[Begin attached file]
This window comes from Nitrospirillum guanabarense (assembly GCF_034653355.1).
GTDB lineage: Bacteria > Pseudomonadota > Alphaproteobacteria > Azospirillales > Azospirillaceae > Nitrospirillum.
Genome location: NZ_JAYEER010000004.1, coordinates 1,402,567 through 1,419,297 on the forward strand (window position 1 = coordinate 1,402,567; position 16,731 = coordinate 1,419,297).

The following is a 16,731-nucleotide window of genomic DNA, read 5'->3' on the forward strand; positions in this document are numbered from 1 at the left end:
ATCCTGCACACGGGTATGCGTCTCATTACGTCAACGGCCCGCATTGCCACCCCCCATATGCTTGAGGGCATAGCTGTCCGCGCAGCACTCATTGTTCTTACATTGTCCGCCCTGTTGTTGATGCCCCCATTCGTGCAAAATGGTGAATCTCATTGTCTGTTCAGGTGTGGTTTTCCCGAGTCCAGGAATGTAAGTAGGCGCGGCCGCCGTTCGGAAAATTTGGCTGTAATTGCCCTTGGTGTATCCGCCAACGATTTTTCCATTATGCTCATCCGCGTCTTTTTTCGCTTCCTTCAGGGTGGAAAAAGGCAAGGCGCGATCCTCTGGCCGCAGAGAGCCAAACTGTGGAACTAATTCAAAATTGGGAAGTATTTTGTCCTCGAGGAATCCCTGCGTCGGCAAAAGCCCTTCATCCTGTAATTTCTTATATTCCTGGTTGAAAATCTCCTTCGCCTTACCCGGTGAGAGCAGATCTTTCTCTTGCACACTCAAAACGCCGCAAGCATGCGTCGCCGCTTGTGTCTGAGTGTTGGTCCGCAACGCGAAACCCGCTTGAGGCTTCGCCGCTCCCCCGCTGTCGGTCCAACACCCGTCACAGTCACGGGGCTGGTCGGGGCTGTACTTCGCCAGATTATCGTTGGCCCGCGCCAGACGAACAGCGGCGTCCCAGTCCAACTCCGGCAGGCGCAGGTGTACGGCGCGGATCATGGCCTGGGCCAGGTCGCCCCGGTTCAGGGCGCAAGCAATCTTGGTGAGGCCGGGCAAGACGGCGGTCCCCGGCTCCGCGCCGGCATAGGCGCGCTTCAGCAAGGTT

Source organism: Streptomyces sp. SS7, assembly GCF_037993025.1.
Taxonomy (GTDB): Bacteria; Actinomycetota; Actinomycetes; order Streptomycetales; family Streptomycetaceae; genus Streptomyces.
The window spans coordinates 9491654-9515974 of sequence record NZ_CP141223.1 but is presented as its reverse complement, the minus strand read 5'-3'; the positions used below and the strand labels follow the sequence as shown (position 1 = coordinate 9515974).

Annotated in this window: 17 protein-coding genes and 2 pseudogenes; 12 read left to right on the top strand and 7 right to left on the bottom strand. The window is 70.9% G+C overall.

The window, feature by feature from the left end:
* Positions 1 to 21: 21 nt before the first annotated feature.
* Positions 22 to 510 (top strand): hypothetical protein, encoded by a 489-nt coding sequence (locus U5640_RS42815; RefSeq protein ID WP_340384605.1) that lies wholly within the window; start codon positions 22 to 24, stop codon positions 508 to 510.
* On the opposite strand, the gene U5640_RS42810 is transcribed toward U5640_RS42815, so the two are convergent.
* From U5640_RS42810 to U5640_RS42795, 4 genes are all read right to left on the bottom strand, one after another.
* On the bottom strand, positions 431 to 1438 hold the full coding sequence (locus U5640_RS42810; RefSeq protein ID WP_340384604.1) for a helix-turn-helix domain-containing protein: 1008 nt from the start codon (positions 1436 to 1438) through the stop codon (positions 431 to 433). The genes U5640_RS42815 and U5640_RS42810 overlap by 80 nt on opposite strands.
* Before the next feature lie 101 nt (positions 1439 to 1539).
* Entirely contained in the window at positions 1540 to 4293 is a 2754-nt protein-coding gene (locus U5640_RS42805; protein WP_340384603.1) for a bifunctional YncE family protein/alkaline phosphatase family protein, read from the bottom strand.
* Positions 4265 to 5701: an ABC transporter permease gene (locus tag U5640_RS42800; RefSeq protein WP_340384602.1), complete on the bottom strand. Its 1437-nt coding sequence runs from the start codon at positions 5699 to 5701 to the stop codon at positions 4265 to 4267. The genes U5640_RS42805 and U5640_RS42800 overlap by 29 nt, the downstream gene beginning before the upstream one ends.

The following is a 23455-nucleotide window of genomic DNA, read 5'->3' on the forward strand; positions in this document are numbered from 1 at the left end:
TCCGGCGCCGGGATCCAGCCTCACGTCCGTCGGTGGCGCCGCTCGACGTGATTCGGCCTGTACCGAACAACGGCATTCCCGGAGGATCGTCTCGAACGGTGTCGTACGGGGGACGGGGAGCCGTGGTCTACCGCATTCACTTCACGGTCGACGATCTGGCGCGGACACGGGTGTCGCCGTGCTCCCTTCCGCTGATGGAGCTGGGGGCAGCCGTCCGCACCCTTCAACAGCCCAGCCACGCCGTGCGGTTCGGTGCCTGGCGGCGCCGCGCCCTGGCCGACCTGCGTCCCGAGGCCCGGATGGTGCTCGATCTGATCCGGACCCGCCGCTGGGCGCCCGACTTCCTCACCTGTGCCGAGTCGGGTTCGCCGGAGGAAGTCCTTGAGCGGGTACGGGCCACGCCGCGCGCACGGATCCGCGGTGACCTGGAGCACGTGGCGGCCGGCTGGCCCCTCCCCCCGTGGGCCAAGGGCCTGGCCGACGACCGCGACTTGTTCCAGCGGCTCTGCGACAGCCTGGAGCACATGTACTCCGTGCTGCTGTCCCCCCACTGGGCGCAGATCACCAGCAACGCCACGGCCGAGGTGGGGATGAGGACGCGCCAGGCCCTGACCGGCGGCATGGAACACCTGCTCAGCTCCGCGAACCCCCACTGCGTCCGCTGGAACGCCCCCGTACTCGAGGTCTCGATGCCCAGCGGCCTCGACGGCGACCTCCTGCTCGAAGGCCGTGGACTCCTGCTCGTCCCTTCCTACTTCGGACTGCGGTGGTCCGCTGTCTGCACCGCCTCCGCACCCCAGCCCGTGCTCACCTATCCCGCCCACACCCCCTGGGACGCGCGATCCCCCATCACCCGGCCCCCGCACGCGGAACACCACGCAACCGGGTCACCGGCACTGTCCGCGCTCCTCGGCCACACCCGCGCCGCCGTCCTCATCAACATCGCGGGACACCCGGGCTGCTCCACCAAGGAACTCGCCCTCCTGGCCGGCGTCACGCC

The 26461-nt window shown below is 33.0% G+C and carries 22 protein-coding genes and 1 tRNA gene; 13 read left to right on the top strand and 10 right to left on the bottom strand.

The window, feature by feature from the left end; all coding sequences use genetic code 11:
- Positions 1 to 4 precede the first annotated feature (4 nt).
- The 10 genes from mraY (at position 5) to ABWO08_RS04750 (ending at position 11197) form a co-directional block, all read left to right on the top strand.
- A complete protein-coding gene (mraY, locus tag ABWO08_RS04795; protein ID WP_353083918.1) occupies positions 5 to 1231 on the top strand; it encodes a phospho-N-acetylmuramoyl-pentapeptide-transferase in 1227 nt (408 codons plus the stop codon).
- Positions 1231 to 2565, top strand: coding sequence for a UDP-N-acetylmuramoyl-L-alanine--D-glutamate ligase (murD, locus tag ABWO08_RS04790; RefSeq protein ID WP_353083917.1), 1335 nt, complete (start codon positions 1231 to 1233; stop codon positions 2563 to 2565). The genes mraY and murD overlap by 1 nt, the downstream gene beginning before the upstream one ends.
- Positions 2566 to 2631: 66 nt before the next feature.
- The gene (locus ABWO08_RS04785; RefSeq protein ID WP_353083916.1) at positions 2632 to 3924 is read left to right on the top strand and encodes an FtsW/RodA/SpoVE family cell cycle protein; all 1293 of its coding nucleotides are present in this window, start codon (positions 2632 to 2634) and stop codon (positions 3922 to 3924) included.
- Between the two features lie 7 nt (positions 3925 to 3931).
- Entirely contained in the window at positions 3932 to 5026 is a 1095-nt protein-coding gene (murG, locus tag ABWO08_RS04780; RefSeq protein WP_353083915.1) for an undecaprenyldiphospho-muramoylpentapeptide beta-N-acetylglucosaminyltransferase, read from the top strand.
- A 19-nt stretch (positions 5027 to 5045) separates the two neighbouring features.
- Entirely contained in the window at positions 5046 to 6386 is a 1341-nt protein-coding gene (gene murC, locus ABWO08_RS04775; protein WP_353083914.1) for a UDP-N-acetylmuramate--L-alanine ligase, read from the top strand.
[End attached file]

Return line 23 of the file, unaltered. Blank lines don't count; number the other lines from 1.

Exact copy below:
- Positions 1 to 4 precede the first annotated feature (4 nt).